Whilst the sun is shining and the temperature is warm, swimming is a great activity to take part in – particularly if you have access to a lido, or even an outdoor pool in your garden. Not only does swimming provide all-round exercise for your little one, it is a fun way to get more active and stay healthy; even for parents too! Regular swimming sessions are proven to reduce the risks of developing any serious illnesses, such as type 2 diabetes and, more seriously, heart disease.

    In addition, splashing around in the water not only has physical benefits, but also helps to boost your child’s mood and unwind — and there are lots of different strokes to try and learn.

    • Cycling

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    Photo credit: Soloviova Liudmyla/Shutterstock

    We all know that kids love to ride their bicycles — it's great fun, helps them feel independent, and keeps them fit and healthy. Riding a bike helps fine-tune your child's motor skills, such as balance and co-ordination, as well as building up strength, in both their legs and core. Encouraging kids to cycle from an early age, and getting them to take their “Bikeability” test, will help equip them with an important skill for life.

    As well as that, cycling is a fantastic family activity; great for a day out. All you need is a bike that is suitable for the road and the appropriate size for your child (this can be second-hand or from a bike shop), some basic safety gear including a helmet and perhaps some knee and elbow pads, and a little bit of practice; a highly affordable hobby as there are very little to no maintenance costs.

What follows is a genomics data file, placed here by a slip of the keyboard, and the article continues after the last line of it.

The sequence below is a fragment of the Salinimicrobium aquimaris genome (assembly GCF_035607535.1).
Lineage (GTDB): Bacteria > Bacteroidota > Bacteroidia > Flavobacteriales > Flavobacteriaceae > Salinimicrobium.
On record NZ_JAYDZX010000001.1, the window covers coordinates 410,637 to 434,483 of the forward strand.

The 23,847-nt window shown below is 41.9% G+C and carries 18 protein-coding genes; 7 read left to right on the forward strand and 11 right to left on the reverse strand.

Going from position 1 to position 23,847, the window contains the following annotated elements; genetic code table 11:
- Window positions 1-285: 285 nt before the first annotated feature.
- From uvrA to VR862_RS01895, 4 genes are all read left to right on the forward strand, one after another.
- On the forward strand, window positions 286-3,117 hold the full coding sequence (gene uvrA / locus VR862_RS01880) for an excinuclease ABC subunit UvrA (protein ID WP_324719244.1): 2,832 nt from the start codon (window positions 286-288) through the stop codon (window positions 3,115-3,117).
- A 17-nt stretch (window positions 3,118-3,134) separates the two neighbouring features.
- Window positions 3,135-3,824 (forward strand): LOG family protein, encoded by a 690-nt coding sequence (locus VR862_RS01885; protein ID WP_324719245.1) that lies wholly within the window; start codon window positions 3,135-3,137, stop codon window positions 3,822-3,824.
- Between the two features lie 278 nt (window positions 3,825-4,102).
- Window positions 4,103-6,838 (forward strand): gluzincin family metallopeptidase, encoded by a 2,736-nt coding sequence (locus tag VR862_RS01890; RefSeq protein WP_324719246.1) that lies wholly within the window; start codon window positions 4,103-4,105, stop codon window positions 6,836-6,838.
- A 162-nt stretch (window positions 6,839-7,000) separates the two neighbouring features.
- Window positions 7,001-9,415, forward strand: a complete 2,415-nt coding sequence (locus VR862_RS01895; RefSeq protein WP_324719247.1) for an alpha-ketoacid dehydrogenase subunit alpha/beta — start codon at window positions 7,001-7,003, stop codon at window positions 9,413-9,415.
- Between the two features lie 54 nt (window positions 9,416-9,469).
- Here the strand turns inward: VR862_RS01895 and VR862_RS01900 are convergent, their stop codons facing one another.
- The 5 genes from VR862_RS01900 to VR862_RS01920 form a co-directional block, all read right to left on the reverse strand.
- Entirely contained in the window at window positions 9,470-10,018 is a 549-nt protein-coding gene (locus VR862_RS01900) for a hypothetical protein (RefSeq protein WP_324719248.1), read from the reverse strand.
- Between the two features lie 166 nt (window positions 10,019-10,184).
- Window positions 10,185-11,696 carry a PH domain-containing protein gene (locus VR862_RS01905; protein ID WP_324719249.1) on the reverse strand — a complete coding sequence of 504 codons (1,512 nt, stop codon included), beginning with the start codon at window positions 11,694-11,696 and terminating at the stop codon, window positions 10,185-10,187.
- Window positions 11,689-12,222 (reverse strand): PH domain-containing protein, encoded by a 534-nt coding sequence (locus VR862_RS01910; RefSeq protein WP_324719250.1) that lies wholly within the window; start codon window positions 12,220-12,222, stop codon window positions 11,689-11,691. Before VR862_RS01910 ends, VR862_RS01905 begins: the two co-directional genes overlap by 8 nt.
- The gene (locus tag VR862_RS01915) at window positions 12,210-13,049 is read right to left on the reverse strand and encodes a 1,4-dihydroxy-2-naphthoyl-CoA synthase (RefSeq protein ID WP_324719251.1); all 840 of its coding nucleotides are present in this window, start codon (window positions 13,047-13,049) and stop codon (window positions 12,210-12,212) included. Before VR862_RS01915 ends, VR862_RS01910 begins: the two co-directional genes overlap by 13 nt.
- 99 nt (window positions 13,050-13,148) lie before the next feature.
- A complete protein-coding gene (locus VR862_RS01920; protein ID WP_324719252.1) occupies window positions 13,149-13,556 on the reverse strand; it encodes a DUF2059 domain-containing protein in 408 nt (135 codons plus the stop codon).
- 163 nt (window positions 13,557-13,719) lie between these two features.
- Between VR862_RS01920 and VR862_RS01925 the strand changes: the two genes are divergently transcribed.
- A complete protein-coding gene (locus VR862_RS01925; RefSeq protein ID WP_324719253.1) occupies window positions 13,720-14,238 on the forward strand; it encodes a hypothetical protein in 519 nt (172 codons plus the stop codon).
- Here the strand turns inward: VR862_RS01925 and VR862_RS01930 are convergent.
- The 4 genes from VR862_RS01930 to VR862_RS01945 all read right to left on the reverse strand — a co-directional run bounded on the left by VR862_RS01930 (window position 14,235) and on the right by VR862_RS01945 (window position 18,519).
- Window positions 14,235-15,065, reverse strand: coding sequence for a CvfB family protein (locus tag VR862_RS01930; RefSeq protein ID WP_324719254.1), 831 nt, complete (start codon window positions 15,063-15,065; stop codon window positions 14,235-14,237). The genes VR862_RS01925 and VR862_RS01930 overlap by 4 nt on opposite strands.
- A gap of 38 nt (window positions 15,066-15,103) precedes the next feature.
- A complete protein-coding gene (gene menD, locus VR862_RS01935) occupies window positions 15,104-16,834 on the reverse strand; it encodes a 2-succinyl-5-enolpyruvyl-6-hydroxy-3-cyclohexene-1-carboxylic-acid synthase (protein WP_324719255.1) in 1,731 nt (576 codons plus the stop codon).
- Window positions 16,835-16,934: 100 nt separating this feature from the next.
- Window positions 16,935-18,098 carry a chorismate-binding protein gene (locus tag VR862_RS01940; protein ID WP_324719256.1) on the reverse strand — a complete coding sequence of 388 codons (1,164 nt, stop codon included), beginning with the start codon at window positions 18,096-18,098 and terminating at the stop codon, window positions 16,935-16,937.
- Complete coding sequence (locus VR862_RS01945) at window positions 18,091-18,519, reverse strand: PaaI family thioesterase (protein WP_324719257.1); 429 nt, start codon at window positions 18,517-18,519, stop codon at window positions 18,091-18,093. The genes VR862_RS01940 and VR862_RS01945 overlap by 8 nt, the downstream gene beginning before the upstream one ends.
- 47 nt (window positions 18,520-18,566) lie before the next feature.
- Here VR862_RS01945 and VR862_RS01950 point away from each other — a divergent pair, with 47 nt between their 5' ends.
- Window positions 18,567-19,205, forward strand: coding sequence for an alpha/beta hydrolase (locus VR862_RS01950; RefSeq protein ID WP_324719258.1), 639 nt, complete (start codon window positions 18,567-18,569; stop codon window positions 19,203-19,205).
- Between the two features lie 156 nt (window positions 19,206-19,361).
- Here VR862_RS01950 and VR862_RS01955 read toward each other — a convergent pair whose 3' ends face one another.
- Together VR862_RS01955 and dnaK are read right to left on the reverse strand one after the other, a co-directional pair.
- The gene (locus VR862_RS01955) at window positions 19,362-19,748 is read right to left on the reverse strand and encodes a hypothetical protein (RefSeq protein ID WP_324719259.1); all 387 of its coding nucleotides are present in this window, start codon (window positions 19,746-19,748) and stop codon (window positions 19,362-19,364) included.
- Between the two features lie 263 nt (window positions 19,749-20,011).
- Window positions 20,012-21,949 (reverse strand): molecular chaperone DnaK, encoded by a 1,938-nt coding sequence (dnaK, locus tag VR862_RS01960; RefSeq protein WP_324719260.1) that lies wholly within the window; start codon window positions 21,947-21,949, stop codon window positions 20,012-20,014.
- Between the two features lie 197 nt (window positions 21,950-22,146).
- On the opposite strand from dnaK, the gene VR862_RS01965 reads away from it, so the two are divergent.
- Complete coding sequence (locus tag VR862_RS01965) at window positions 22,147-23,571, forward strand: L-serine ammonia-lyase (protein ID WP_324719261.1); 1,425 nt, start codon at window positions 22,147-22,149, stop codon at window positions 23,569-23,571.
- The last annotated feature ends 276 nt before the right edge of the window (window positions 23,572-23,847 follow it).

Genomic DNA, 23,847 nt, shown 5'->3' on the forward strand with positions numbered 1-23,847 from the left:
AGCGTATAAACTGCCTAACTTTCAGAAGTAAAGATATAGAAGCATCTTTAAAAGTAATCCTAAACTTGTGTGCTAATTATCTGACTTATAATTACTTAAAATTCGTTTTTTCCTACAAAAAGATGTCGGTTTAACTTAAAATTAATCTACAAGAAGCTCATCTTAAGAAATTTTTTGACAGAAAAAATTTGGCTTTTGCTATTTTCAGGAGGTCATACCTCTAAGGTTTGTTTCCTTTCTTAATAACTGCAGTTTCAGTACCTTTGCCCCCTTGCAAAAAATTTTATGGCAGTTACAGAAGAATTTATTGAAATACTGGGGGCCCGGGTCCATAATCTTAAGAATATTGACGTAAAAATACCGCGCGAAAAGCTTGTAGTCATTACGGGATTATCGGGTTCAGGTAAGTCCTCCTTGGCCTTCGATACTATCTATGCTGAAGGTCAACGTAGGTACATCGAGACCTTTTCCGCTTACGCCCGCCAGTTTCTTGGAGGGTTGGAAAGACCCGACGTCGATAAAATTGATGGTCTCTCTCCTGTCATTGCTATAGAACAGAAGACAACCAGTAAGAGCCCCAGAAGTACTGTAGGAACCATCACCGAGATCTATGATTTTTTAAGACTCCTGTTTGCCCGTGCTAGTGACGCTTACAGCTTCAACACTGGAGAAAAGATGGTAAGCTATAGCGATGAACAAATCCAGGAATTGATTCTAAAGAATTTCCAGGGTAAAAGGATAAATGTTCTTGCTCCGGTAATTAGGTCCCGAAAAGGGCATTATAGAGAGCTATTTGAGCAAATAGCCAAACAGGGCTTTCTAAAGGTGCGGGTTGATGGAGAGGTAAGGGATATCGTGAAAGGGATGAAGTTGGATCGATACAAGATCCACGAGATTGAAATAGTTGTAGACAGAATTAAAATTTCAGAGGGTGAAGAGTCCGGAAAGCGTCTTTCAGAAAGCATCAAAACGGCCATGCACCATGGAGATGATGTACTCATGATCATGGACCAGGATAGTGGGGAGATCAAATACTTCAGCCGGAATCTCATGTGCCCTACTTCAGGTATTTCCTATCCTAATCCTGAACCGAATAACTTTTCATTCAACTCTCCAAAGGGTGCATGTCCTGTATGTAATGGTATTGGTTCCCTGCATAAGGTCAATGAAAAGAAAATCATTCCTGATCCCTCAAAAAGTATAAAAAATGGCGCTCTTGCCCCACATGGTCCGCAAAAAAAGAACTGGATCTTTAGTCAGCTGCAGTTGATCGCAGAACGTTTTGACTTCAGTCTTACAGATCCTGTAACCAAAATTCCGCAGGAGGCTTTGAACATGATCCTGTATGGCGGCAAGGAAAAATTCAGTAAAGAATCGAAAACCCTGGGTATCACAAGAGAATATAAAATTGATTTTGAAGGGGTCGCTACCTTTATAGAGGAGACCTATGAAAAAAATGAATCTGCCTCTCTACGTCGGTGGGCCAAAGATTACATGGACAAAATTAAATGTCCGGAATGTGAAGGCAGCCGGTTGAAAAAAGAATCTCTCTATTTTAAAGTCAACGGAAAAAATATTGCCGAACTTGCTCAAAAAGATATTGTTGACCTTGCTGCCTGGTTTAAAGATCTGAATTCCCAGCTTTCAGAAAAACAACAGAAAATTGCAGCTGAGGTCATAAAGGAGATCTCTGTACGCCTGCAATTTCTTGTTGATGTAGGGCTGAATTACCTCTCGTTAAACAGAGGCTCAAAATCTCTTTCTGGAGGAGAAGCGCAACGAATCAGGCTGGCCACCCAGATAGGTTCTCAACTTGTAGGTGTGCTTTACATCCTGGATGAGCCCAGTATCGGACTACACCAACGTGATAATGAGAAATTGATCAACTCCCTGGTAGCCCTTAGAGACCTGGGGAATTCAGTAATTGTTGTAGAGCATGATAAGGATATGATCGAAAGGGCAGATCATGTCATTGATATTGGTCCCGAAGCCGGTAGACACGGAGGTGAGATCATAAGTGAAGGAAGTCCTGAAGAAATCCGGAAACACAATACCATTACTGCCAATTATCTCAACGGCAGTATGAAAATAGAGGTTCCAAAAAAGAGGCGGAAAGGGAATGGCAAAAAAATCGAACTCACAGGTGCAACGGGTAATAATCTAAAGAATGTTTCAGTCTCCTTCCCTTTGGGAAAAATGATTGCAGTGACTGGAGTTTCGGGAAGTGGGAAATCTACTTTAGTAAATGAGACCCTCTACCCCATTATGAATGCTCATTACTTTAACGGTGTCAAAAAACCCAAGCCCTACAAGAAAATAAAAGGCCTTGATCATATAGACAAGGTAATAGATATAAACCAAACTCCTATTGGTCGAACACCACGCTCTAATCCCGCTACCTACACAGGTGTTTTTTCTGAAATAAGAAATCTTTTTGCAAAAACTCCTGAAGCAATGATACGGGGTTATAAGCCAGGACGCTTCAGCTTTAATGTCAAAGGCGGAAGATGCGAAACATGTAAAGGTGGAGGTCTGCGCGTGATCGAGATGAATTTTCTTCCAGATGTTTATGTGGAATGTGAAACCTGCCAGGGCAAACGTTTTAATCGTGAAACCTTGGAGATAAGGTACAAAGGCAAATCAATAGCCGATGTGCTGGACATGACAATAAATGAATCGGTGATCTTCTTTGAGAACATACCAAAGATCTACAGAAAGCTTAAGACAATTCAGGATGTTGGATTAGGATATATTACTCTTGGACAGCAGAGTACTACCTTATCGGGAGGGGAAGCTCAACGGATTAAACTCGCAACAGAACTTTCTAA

• Running

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    Photo credit: Sergey Novikov/Shutterstock

    Kids love to run and compete with each other, whether it be in the school playground, on sports day, or taking part in extra-curricular activities, such as athletics. It is incredibly easy to get into running as a sport — all you need is a good pair of running shoes, which doesn’t have to cost an arm and a leg!

    Running in races teaches our children about healthy competition, setting goals and achieving them. It can help to improve their performance in other sports too, as it helps them develop core and back strength, endurance and co-ordination. These skills all play an important role in activities like popular sports, such as gymnastics, dance and football.

    • Golf

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    Photo credit: Dasha Petrenko/Shutterstock